Understanding a Real Estate Lein

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What Is a Lien?

A lien is a legal claim attached to a debtor’s property providing notice of an unpaid amount to a creditor. If the debtor sells or refinances a property with a lien attached, the creditor has a right to be paid out of the proceeds of the transaction. In addition, if the debt is not paid, the creditor may have the right to take possession of the property that the lien is placed upon.

Find out more here: What Is a Lien

Can a Lien be Created on Real Estate?

Yes, liens can be placed on real estate or other personal property (e.g. automobiles). Typically, before a lien can be placed on a property, the creditor must go to court with evidence of the unpaid debt and receive a judgment. If a judgment is granted, then the creditor can file a lien on real estate by registering the judgment with the land records office in the county in which the debtor's real estate is located.

What Should I Look out for before Placing a Lien?

The first thing you should do is go to the land records office and see if other creditors have placed liens on the same property. It may be possible that there is already a long list of claims on the property ahead of yours, which might encourage you to seek other approaches to satisfying the debt. 

Can the Property Be Transferred without Removing the Liens?

A lien doesn't have to be removed before the property is transferred. The lien simply remains on the property and the new owner of the specific property becomes responsible for it. However, if the buyer demands to receive the property with a clear title, the debtor would have to first pay off all claims on the property before transferring it.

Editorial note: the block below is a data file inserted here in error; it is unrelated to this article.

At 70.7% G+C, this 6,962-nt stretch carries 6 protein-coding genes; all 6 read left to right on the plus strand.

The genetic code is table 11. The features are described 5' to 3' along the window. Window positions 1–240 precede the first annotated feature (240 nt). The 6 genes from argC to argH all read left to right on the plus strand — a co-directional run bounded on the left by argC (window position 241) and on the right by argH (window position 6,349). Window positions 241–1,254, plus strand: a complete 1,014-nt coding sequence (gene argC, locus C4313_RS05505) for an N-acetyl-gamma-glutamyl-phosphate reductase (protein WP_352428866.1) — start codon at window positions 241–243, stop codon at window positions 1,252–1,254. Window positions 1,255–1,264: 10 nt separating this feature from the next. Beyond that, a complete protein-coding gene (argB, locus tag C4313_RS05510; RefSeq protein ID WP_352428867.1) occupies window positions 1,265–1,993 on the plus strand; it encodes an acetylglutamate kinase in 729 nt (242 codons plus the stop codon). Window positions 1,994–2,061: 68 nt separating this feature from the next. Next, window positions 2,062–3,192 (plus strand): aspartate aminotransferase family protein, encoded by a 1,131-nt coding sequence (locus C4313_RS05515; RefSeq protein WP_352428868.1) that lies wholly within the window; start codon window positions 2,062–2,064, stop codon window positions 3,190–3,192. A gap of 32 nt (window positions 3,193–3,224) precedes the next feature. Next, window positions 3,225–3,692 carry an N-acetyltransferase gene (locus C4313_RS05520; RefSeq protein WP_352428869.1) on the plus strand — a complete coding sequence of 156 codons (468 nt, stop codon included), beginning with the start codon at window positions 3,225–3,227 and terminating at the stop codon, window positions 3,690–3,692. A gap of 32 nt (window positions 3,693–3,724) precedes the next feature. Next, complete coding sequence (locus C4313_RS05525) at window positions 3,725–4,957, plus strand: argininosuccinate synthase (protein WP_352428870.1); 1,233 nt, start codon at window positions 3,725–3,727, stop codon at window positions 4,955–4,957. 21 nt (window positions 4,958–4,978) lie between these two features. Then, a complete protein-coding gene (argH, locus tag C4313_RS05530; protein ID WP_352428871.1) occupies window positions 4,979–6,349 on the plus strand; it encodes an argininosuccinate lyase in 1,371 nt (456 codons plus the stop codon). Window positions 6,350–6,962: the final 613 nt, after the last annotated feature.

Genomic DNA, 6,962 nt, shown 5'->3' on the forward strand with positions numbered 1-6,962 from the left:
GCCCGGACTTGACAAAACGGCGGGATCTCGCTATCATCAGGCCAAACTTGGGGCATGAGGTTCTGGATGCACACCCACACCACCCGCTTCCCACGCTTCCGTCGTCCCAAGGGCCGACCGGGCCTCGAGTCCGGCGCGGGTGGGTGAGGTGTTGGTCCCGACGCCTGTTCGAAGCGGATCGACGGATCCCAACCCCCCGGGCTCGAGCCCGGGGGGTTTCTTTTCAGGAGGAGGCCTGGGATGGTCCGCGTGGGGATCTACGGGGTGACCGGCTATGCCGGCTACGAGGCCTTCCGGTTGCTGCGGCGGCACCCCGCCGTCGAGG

Are There Any Limits on Real Estate Liens?

When the owner sells the real estate, any liens on the proceeds will be paid off with the proceeds of the sale in the order that the claims were perfected, but only after any amount due to the mortgage lender is paid first. There are a couple of limits on your right as a real estate liens holder: 

What About Jointly Owned Property?

Liens works differently depending on the form of joint ownership. To find out how a property is owned, you can check the deed in the county recorder's office. If the deed doesn’t specify a specific type of joint ownership, property is a tenancy in common. Liens on joint property are treated as follows:

Do I Need an Attorney?

Debt collection can be a difficult process and if you do not properly file and record your lien, you could end up getting little or nothing. An experienced business lawyer or real estate lawyer can aid you in protecting or exercising your property rights.

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Last Modified: 07-14-2017 12:20 PM PDT

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